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Here’s the One Kitchen Gadget That’ll Save Your Rosh Hashanah Dinner

Forget that long slog in the oven: Your brisket needs an Instant Pot

Liel Leibovitz
September 18, 2017

I know all about your brisket. I know you have very strong beliefs. Five hours in the oven, low-heat. Cooled, cut against the grain, chilled, and reheated the next day. The flavors coalescing. The meat growing tender. I get it. I’ve cooked it. I love it. And I’m here to tell you the good news: There’s an easier, and—dare I say it?—more delicious way to cook brisket. It takes less than an hour and absolutely no work. It’ll make your Rosh Hashanah that much more pleasant. And all you need is one magical device: The Instant Pot.

Have you heard about it? I myself might’ve raved about it here and there, as did anyone else from The New York Times to NPR. Don’t you dare call it a pressure cooker—though pressure cook it does, it is to the hissing and explosive stovetop pots of old what the iPhone was to its rotary predecessor, an improvement so dramatic that you wonder how we’d ever done it otherwise.

If you’re one of those fussy types for whom the subtle notes of smoke or the slightest variation in temperature are matters of deepest dogma, read no further. But if, like me, you’re looking at a roomful of carnivorous guests descending on you this Wednesday evening and expecting a fleshpot to help them welcome in 5778, consider the evidence. Pressure cooking tenderizes meat, which means your brisket is guaranteed to emerge, well, just absolutely right. With no oven churning for hours, your kitchen will not feel like Phoenix in July. And with the brisket requiring no more attention than tossing in a bunch of ingredients and pressing a button, you’ll be free to attend to other dishes, or to tipple liberally in advance of having to spend the evening with your relatives.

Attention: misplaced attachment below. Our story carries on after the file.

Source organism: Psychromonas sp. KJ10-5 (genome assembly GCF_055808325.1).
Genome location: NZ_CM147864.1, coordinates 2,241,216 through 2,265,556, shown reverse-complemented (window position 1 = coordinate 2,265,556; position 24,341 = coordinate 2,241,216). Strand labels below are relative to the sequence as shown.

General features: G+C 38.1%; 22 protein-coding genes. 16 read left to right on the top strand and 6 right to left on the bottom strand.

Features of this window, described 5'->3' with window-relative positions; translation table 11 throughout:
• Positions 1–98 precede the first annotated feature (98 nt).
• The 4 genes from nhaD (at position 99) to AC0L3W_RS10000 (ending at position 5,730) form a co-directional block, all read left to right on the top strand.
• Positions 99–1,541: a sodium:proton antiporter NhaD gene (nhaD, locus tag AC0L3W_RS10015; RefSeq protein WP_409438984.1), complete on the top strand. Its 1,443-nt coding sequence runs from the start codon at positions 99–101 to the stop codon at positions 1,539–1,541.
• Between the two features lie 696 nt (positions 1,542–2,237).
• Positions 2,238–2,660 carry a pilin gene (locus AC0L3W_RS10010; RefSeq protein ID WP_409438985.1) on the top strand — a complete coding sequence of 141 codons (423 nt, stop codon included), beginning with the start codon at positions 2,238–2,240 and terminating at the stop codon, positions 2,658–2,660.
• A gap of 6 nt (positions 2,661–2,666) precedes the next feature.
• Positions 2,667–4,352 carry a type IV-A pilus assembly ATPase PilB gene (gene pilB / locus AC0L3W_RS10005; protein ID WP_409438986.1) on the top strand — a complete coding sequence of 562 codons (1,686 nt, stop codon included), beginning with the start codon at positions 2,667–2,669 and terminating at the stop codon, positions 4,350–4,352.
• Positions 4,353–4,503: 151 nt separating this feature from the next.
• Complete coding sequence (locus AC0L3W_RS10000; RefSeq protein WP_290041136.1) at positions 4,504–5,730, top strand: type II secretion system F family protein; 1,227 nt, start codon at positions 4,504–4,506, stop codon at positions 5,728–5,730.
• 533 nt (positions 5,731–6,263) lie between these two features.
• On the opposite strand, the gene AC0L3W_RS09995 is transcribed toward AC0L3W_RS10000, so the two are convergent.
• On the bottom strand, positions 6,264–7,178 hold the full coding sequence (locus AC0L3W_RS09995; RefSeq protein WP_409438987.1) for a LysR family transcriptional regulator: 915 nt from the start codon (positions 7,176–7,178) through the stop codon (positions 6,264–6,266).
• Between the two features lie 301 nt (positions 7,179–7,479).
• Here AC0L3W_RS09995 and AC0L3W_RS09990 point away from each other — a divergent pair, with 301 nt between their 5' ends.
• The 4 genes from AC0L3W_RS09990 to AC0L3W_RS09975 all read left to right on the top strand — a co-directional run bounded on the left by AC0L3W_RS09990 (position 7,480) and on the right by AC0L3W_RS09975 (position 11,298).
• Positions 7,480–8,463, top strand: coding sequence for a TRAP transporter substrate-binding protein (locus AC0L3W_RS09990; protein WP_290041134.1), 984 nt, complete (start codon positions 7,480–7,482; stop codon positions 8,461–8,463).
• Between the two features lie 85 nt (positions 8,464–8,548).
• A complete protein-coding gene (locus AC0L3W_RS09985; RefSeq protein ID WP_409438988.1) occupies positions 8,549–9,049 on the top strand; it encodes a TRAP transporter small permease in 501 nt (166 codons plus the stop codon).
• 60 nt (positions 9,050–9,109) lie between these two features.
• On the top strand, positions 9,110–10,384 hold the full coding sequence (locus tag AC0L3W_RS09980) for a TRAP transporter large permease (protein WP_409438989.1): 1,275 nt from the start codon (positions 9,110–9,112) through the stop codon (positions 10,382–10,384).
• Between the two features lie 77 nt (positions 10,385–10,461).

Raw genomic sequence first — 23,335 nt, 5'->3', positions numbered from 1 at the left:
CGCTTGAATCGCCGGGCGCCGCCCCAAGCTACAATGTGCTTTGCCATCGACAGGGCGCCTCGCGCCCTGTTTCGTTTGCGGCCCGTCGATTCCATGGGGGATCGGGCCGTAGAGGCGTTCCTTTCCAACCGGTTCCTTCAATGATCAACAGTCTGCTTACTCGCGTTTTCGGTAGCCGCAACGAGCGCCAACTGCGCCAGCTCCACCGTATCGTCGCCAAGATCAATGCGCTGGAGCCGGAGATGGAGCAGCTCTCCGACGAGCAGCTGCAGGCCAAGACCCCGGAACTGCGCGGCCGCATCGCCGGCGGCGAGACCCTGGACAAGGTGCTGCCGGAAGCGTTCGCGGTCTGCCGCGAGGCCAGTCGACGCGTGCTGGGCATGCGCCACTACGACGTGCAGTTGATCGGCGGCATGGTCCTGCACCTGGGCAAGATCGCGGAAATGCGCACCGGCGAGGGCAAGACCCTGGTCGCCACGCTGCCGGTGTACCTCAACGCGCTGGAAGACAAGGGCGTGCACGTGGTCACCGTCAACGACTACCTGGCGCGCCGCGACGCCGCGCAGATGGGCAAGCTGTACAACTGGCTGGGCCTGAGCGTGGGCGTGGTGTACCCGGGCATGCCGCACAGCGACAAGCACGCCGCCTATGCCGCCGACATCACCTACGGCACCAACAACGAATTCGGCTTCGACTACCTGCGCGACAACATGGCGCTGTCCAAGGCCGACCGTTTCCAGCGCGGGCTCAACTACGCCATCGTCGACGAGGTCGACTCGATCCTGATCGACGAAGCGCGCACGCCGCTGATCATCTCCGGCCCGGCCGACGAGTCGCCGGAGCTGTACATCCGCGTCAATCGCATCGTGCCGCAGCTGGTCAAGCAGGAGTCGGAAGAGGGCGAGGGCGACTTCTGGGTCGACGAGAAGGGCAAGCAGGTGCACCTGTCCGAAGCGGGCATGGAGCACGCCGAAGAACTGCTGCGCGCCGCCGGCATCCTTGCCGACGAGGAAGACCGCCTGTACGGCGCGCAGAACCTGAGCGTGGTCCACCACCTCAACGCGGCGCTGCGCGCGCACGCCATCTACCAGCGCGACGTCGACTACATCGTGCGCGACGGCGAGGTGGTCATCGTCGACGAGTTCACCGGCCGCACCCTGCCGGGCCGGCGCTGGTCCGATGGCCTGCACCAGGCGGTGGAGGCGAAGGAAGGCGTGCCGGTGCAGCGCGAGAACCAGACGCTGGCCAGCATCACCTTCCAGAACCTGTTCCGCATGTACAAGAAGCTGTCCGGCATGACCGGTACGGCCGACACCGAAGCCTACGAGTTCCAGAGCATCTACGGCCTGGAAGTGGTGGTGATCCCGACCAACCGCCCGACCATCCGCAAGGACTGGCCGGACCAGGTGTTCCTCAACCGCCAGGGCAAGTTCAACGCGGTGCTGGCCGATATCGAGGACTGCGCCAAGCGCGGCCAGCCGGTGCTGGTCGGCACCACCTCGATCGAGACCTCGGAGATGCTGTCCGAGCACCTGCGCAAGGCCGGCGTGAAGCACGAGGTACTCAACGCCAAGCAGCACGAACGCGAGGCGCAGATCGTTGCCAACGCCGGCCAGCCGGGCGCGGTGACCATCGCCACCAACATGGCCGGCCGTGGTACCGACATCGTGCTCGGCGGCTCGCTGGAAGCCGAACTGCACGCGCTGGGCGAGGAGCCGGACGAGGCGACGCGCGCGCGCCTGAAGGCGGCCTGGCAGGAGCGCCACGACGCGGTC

So first, get thee the gadgetry, and then peruse the bounty of recipes available online for good, easy, pressure-cooked brisket. And as the gizmo silently and capably braises your meat to perfection, think of the pressure cooker as metaphor: Here we are, our souls entering the compressed period of reflection and repentance known as Yamim Noraim, or the Days of Awe, and emerging, just a short time later, tender and ready for all that lies ahead. Amen to that, and bon appetite.

Liel Leibovitz is editor at large for Tablet Magazine and a host of its weekly culture podcast Unorthodox and daily Talmud podcast Take One.